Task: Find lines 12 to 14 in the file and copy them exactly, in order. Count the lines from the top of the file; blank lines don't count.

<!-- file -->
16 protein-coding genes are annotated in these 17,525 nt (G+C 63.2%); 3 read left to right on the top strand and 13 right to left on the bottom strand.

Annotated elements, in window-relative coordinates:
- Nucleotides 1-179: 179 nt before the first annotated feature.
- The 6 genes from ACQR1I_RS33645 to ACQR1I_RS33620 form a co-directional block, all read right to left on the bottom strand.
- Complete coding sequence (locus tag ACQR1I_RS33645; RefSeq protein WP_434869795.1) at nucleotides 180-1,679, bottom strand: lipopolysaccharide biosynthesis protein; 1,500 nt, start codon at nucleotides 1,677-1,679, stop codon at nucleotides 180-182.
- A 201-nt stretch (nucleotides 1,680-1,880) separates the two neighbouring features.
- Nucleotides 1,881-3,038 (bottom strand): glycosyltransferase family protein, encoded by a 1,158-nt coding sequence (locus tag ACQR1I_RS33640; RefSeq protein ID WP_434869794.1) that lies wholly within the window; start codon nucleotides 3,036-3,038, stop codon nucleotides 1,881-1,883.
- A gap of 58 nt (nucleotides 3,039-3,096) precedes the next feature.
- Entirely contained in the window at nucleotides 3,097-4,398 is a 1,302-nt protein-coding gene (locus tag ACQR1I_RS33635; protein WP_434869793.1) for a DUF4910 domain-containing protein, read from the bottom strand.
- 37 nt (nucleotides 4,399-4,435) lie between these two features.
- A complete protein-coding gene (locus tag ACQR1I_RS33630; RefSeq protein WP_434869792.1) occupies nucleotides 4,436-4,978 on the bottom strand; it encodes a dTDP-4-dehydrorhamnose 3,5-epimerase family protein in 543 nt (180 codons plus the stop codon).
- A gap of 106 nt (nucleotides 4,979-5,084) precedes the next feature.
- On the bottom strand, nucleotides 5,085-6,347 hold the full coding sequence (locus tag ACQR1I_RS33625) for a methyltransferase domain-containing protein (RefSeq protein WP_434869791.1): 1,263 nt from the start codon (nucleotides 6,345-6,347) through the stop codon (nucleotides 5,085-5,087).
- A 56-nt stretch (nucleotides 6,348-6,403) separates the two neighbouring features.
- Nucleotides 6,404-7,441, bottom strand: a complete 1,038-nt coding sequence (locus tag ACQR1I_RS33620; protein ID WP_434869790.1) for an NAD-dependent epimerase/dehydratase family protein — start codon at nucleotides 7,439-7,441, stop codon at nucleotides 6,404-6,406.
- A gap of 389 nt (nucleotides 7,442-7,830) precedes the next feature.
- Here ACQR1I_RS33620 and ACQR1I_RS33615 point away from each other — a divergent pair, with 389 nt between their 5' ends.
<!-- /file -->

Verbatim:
- A gap of 106 nt (nucleotides 4,979-5,084) precedes the next feature.
- On the bottom strand, nucleotides 5,085-6,347 hold the full coding sequence (locus tag ACQR1I_RS33625) for a methyltransferase domain-containing protein (RefSeq protein WP_434869791.1): 1,263 nt from the start codon (nucleotides 6,345-6,347) through the stop codon (nucleotides 5,085-5,087).
- A 56-nt stretch (nucleotides 6,348-6,403) separates the two neighbouring features.